As for Balochistan itself, when Alexander of Macedonia, passed through it, during the 4th Century BC, it was known as the Kingdom of Gedrosia. Balochistan has long been sandwiched and pulled between the great empires of Persia, and India. Even today, it is divided between these two political boundaries. A large region with a sparse population, but a firmly stamped ethnic identity.
According to Akhilesh Pillalamarri "In the 1500s, Balochistan like Afghanistan to its north, became divided into zones of control between the Safavid Persian Empire to its west and the Mughal Empire to its east. This approximately reflects the Iran-Pakistan border today."
Could this friction even have lead my Y ancestor to move? When did European ships appear on the coastline?
That's the Baloch hypothesis. Now for the next, the Lascar hypothesis.
The Asian Lascar
By National Maritime Museum from Greenwich, United Kingdom [No restrictions], via Wikimedia Commons. Three lascars on the Viceroy of India.
Our Y ancestor may have moved to Southern England for all sorts of reasons: merchant, diplomat, adventurer, slave, hostage, prisoner of war, trader, mercenary, servant, religious convert, refugee, etc. Genetic genealogists tend all too often to cling to known historical events such as battles. I'd be very wary of that.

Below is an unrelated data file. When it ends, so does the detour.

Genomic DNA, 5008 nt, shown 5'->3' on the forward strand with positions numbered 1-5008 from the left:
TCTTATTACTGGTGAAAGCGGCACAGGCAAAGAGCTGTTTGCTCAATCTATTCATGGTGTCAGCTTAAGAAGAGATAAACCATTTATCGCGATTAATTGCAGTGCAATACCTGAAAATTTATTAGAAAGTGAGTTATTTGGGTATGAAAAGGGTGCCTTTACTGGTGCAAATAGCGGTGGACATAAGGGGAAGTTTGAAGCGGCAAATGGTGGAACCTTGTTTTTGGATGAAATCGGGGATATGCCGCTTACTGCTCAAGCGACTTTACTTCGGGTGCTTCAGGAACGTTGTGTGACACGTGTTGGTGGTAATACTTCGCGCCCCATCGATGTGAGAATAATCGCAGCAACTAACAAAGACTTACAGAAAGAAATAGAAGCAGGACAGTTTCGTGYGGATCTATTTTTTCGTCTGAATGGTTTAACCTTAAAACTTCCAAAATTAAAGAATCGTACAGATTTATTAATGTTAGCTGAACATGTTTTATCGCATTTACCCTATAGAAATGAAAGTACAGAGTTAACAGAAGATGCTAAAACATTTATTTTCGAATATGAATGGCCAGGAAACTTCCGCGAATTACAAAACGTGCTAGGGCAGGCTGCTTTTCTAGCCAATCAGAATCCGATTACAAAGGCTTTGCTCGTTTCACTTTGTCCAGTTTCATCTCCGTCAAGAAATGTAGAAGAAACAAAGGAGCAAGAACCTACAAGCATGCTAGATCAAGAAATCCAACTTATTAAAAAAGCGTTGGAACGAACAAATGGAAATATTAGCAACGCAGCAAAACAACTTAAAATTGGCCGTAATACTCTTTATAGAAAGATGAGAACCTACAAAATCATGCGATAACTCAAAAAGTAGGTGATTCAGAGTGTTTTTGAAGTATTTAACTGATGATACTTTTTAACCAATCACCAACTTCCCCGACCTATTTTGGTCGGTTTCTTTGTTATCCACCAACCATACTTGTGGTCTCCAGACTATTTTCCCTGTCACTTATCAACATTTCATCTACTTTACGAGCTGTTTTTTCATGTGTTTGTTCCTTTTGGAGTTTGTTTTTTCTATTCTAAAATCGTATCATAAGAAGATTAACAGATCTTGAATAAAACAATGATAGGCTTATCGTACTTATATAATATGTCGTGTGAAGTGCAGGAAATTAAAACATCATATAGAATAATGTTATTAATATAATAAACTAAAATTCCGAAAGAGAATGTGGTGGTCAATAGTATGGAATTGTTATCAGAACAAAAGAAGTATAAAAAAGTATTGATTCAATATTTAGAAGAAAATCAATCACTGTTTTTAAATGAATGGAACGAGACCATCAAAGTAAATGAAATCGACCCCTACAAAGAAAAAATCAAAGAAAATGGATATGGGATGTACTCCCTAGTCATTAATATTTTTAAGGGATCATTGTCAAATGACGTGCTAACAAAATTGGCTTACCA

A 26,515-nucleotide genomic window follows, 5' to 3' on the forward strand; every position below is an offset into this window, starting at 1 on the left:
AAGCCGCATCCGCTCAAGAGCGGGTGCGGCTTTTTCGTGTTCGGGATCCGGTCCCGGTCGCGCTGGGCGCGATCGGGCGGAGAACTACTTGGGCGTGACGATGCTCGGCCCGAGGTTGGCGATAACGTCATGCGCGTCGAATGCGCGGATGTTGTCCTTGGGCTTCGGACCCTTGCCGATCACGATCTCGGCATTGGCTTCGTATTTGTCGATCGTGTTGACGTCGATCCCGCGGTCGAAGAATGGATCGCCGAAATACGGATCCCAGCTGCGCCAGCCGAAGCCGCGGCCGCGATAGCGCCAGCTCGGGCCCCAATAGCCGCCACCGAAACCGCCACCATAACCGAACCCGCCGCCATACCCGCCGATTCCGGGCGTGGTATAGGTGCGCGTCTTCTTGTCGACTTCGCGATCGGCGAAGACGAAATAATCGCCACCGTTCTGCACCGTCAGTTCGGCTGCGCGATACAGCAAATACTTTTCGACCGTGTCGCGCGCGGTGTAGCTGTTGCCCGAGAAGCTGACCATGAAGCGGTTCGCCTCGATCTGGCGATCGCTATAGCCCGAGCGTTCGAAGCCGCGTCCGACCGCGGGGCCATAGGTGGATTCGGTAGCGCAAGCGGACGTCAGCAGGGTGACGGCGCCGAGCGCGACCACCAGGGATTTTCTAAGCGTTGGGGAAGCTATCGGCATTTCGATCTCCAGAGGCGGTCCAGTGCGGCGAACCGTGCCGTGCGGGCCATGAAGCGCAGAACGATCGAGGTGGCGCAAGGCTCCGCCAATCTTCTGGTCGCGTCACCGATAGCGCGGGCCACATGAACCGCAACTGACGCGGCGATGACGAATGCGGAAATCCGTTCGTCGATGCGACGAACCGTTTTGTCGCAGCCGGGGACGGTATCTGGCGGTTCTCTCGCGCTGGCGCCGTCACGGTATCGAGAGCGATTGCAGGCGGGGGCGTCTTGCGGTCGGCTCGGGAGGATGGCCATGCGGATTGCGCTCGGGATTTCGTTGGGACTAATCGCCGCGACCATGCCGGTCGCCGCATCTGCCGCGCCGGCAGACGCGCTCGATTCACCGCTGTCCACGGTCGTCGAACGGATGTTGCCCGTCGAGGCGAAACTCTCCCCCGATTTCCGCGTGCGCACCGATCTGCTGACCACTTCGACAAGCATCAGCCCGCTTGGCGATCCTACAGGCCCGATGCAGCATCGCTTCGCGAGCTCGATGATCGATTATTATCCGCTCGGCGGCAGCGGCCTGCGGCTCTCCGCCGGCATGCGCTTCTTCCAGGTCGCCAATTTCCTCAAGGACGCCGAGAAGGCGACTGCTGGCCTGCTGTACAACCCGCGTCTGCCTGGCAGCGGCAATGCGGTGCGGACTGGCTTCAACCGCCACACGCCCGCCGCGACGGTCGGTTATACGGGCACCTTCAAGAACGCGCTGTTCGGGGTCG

With that in mind... here is one new possibility (as opposed to a probability), that I am presently considering.
Lascar derives from al-askar, the Arabic word for a guard or soldier. When European ships first started to sail the trade routes to India and the Middle East, they often suffered losses of life on the way. Subsequently, they would recruit new sailors at their ports of call. Arab traders had scattered seamanship and sailing skills along the coast line around the Persian Gulf, and the practice of Lascars may have already been established before the first Portuguese ships picked them up. The European practice of taking on Lascars is believed to have started as early as the 16th Century. It continued through to the 20th Century. Just about in time, to account for my Y-DNA in Southern England, that turns up during the early 18th Century in two surname families. It's possible.
Apparently, the Lascars received even poorer food and water than even the late British sailors that they replaced. Therefore, many jumped ship when they reached England. Their intentions may not have been immigration, but they couldn't risk the return voyage. This, it is said, was the very first root of the present day Asian settlement of Britain. It has been speculated that the portrait at the top of the post, may have been of a former Lascar, or ... servant! Why not though, a traveller that has succeeded?
Why would a 16th or 17th Century European trading ship visit Balochistan? Did it? Our ancestor may have already moved either westwards or down to an Indian port. He may have been a professional sailor!
It's one possibilty.
By National Maritime Museum from Greenwich, United Kingdom [No restrictions], via Wikimedia Commons. Lascars at the Royal Albert Dock in LondonThree lascars on the Viceroy of India. 1936.